That’s exactly what happened for senior citizens on the road, who enjoyed a decline in fatalities resulting from car crashes in 2020. But younger Americans somehow managed to record a surge in motor-vehicle deaths even as the overall number of miles driven was plunging.

Last month the National Highway Traffic Safety Administration noted the stunning data in a press release that should have received more attention:

While Americans drove less in 2020 due to the pandemic, NHTSA’s early estimates show that an estimated 38,680 people died in motor vehicle traffic crashes—the largest projected number of fatalities since 2007. This represents an increase of about 7.2 percent as compared to the 36,096 fatalities reported in 2019. Preliminary data from the Federal Highway Administration (FHWA) shows vehicle miles traveled (VMT) in 2020 decreased by about 430.2 billion miles, or about a 13.2-percent decrease. The fatality rate for 2020 was 1.37 fatalities per 100 million VMT, up from 1.11 fatalities per 100 million VMT in 2019. NHTSA’s analysis shows that the main behaviors that drove this increase include: impaired driving, speeding and failure to wear a seat belt.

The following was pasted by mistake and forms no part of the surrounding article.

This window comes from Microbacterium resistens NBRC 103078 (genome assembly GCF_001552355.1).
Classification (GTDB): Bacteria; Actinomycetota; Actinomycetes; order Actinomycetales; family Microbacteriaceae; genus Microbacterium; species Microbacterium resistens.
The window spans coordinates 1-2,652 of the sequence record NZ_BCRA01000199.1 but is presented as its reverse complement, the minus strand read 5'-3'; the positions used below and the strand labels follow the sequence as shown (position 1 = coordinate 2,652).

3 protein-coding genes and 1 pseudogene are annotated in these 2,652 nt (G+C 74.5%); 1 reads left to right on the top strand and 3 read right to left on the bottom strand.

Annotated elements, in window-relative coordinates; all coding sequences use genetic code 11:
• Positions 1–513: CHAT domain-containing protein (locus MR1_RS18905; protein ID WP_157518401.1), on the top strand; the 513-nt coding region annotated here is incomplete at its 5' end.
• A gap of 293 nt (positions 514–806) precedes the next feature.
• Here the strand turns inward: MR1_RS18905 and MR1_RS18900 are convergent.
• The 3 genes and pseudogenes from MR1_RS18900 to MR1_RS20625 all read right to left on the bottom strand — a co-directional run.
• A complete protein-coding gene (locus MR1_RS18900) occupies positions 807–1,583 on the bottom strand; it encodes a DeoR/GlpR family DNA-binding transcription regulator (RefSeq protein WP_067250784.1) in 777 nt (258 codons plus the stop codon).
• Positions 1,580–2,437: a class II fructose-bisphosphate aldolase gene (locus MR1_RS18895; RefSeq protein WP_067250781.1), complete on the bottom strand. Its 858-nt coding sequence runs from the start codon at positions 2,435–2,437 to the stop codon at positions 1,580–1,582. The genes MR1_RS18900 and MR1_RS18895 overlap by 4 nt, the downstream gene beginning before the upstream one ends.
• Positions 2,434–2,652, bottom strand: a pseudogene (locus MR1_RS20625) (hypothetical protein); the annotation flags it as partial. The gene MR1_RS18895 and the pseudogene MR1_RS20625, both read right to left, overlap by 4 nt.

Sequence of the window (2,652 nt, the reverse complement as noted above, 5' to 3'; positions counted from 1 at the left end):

The highway mortality surge included more incidents involving alcohol and an increase in single-vehicle crash deaths. Were they all unintentional?

The needs of younger Americans have been systematically ignored by the older Americans who make Covid policy. Let’s not ignore data showing the impact of these policies on the health of young people, which are crying out for further study.


James Freeman is the co-author of “The Cost: Trump, China and American Revival.”


Follow James Freeman on Twitter.

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(Teresa Vozzo helps compile Best of the Web.)